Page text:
Isothermal calorimetry, a tool too long neglected for the study of anionic redox
For 7 years, RS2E researchers have been publishing several papers on the phenomenon of anionic redox. This oxidation-reduction phenomenon is added to the “classical” cationic redox, in particular in the “Li-rich” materials and leads theoretically to higher energy density batteries. Their lifetime could be increaded by 20%.
Unfortunately, this phenomenon is often responsible for a large voltage hysteresis (voltage difference between charge/discharge), which means that some of the energy is lost through heat dissipation. A main disadvantage for batteries because this dissipation poses a risk for safety. In a running battery, the dissipation causes overheating that could lead to a thermic runaway.
Which mechanism and what thermochemical conditions lead to this hysteresis? When is the energy lost precisely?
A RS2E team, led by Prof. Jean-Marie Tarascon, attempted to answer these questions in a new paper published in the journal Nature Energy.
Isothermal calorimetry to probe the batteries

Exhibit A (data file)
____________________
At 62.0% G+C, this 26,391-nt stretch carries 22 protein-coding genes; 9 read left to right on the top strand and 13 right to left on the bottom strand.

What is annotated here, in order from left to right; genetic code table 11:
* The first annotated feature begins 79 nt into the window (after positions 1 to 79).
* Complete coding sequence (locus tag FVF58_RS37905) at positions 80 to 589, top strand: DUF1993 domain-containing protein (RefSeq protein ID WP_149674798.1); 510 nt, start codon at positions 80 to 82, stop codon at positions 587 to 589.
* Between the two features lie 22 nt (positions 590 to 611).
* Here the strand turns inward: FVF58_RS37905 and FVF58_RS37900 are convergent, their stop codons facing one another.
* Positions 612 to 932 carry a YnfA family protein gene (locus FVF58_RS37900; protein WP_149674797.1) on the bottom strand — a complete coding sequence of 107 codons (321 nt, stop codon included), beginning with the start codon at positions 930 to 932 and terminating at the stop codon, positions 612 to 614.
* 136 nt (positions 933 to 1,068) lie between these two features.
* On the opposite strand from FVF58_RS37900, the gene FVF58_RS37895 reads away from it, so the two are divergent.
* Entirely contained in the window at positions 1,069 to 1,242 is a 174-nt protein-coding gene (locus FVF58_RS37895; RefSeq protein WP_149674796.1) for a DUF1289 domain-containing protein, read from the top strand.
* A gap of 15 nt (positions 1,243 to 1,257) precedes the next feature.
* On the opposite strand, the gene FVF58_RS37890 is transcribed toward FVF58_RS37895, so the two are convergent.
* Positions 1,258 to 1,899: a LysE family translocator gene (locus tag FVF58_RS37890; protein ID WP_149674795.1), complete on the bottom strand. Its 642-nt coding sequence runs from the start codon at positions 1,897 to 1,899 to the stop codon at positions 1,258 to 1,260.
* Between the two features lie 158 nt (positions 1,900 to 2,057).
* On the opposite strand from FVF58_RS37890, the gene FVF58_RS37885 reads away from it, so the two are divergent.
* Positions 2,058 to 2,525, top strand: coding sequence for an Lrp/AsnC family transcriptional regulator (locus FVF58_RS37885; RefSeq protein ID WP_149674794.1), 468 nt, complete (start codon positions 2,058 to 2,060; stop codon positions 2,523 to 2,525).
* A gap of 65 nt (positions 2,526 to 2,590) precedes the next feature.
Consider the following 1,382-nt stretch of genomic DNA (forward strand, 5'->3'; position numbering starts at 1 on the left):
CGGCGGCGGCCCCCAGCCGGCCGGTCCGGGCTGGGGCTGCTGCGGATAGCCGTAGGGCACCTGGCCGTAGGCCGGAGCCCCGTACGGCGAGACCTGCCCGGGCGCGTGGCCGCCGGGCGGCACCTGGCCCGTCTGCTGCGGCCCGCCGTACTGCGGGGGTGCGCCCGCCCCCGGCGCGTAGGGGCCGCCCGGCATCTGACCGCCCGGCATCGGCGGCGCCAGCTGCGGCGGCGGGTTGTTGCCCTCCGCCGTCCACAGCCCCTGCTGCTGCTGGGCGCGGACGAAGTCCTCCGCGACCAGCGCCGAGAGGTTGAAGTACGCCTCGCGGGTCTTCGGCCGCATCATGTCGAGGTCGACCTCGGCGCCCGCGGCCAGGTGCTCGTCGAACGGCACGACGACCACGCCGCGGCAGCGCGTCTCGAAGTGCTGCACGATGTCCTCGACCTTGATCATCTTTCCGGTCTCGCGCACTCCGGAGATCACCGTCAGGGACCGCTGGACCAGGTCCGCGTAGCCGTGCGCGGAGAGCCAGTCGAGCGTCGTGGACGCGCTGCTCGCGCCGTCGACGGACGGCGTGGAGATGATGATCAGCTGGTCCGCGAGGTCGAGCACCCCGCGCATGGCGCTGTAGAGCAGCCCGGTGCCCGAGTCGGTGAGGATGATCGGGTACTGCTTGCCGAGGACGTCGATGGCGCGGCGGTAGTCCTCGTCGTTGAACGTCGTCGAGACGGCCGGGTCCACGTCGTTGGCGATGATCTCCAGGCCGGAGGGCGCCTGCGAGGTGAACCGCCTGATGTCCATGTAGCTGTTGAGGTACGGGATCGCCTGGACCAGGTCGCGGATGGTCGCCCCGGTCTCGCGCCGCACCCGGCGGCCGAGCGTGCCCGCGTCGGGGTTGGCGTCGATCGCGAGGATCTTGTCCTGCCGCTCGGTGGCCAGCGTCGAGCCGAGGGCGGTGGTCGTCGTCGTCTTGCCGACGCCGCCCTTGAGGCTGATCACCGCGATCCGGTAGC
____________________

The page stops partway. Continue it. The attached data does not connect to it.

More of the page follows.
Until now, the isothermal calorimetry have been little used to analyze the thermal behavior of the storage systems. This method permits to probe and evaluate enthalpy and entropy variations to deduce the mechanisms that happen around the cathode during the charge and the discharge.
RS2E researchers decided to use this analytical method on a “Li-rich” model, LRSO or Li2Ru0.75Sn0.25O3, to understand the phenomena that occur when we use anionic redox in a battery.
The observations are at the origin of two conclusions: 1) The heat dissipation reflects a voltage hysteresis and the associated energy loss. 2) The electrochemical oxidation/reduction of the anions is immediately followed by a structural rearrangement to stabilize it. The waste heat is due to these rearrangements and entropy they are the cause because the mechanism is non-equilibrium.
Figure 1: Above, single-step model for cationic redox; At the middle, multistep « square-scheme » model for anionic redox, similar the one of some molecular machines, below.
With these results, this study paves the way for new approaches to lower voltage hysteresis, minimize heat dissipation in the materials and achieve 100% energy efficiency.
The authors of the paper hope that their new characterization method will encourage the electrochemical community to appropriate the isothermal calorimetry to study other storage systems than batteries.
Gaurav Assat, Stephen L. Glazier, Charles Delacourt, Jean-Marie Tarascon
Nature Energy, 01/07/19, DOI : 10.1038/s41560-019-0410-6